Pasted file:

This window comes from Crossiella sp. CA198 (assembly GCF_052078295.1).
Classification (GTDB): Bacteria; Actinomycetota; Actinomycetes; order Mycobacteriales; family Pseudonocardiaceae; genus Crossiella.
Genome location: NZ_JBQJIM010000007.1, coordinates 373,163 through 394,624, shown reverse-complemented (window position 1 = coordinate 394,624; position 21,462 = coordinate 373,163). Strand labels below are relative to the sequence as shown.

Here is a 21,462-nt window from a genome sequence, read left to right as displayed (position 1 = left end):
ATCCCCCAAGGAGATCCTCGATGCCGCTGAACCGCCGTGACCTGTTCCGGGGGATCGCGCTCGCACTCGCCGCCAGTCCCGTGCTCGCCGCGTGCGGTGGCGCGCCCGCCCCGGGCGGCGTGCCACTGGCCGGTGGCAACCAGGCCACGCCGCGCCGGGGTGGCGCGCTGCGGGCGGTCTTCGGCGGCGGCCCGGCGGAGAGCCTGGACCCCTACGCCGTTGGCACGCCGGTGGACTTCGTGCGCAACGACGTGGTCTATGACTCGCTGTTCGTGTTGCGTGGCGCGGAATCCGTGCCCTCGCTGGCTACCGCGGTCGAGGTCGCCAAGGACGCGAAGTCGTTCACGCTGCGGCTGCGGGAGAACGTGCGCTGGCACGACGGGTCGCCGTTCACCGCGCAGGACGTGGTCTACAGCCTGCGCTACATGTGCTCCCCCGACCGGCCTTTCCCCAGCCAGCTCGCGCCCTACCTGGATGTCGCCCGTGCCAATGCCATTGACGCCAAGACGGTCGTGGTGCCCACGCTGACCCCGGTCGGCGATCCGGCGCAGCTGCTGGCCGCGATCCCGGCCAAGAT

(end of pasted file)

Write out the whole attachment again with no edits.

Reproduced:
This window comes from Crossiella sp. CA198 (assembly GCF_052078295.1).
Classification (GTDB): Bacteria; Actinomycetota; Actinomycetes; order Mycobacteriales; family Pseudonocardiaceae; genus Crossiella.
Genome location: NZ_JBQJIM010000007.1, coordinates 373,163 through 394,624, shown reverse-complemented (window position 1 = coordinate 394,624; position 21,462 = coordinate 373,163). Strand labels below are relative to the sequence as shown.

Here is a 21,462-nt window from a genome sequence, read left to right as displayed (position 1 = left end):
ATCCCCCAAGGAGATCCTCGATGCCGCTGAACCGCCGTGACCTGTTCCGGGGGATCGCGCTCGCACTCGCCGCCAGTCCCGTGCTCGCCGCGTGCGGTGGCGCGCCCGCCCCGGGCGGCGTGCCACTGGCCGGTGGCAACCAGGCCACGCCGCGCCGGGGTGGCGCGCTGCGGGCGGTCTTCGGCGGCGGCCCGGCGGAGAGCCTGGACCCCTACGCCGTTGGCACGCCGGTGGACTTCGTGCGCAACGACGTGGTCTATGACTCGCTGTTCGTGTTGCGTGGCGCGGAATCCGTGCCCTCGCTGGCTACCGCGGTCGAGGTCGCCAAGGACGCGAAGTCGTTCACGCTGCGGCTGCGGGAGAACGTGCGCTGGCACGACGGGTCGCCGTTCACCGCGCAGGACGTGGTCTACAGCCTGCGCTACATGTGCTCCCCCGACCGGCCTTTCCCCAGCCAGCTCGCGCCCTACCTGGATGTCGCCCGTGCCAATGCCATTGACGCCAAGACGGTCGTGGTGCCCACGCTGACCCCGGTCGGCGATCCGGCGCAGCTGCTGGCCGCGATCCCGGCCAAGAT